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MAJOR LEAGUE BASEBALL

Seattle's no-hitter against Dodgers isn't cheaper by half-dozen

Six Mariners combine to hold Dodgers hitless, tying the record for most pitchers used in a no-hitter. It counts just the same as any other no-hitter, and the 1-0 loss ends L.A.'s four-game win streak.

June 08, 2012|By Jim Peltz
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SEATTLE — As the Dodgers reached the late innings against the Seattle Mariners on Friday night, "I had visions of us winning the game without a hit," Manager Don Mattingly said.

Half of his vision came true, as veteran Kevin Millwood and five Seattle relief pitchers tossed a no-hitter against the Dodgers.

But it was Seattle that won, 1-0, after Andre Ethier's ground out ended the game as an announced crowd of 22,028 stood and screamed at Safeco Field. The gem they witnessed tied the major league record for most pitchers used in a no-hitter.

It was the first time the Dodgers went hitless in nine innings since the Altanta Braves' Kent Mercker tossed a no-hitter against them at Dodger Stadium on April 8, 1994.

"It was different," Mattingly said of Friday's loss, which ended the Dodgers' four-game winning streak. "I think it's the first time I've ever been on this side of a no-hitter."

Still, "it doesn't feel that bad," he said. "At the end of the day you lost a game."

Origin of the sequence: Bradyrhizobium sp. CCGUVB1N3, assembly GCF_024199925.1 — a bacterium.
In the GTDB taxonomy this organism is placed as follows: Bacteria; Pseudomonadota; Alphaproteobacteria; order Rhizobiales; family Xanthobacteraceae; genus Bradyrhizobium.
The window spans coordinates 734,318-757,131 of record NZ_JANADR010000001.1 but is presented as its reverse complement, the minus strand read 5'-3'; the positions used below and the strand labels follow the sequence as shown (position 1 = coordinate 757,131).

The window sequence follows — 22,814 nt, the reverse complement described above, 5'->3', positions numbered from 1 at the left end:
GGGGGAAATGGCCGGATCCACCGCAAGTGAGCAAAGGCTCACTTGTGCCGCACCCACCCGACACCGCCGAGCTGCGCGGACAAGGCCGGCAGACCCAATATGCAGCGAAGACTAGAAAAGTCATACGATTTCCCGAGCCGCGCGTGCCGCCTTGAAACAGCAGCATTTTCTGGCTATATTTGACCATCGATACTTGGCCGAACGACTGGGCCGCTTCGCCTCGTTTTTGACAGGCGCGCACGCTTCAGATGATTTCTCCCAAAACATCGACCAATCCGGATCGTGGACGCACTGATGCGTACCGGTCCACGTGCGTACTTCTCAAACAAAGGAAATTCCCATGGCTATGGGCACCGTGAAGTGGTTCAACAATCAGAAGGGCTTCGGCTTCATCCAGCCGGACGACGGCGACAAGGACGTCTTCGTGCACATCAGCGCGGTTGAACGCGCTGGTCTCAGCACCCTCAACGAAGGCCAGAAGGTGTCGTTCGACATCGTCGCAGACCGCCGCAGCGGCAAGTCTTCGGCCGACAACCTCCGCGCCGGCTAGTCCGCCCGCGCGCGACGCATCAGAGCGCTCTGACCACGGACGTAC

The Dodgers also went hitless in eight innings on June 28, 2008, against the Angels, but the Dodgers won that game, 1-0, as the home team at Dodger Stadium.

The Dodgers' starter Friday, 22-year-old Nathan Eovaldi, did his best to keep pace with Millwood by holding Seattle scoreless on five singles through his six innings of work.

"We threw the ball great, too," Dodgers catcher A.J. Ellis said. "The guy is growing and he's maturing and he's going to be a special, special pitcher."

It appeared the 37-year-old Millwood, a right-hander who didn't allow a runner until he walked Juan Rivera in the fifth inning, might throw the second no-hitter of his career by himself. His first came in 2003 when he was with the Philadelphia Phillies.

But in the seventh inning, Millwood was warming up when suddenly he stopped and motioned to the dugout that he could not continue.

It turned out to be a mild strain of his right groin. Seattle reliever Charlie Furbush took over and, with one out, he fielded a comebacker from Elian Herrera and threw wildly to first base, enabling Herrera to reach second base.

But Ethier struck out and, after Stephen Pryor replaced Furbush, Rivera struck out to end the threat.

After reliever Scott Elbert replaced Eovaldi in the bottom of the inning, Ichiro Suzuki hit a two-out single, stole second base and scored the game's only run on Kyle Seager's single to left field.

After Pryor, the other Seattle relievers contributing to the no-hitter were Lucas Luetge, Brandon League and Tom Wilhelmsen. Pryor (1-0) got the win.

"It only counts as one game," Ellis said. "It's like getting beat 15 to 14, it doesn't really mean anything other than it's a loss."

Eovaldi was looking for his first win since being called up from double-A Chattanooga on May 29 to replace injured starting pitcher Ted Lilly.

This was the first of nine interleague games the Dodgers are playing against the Mariners, Angels and Chicago White Sox, and it was their first visit to Safeco Field since 2000.

James Loney said the sting of the no-hitter would be felt by the Dodgers "right after the game" but shouldn't last.

"When the sun comes up the next day," Loney said, "it's over with."

james.peltz@latimes.com

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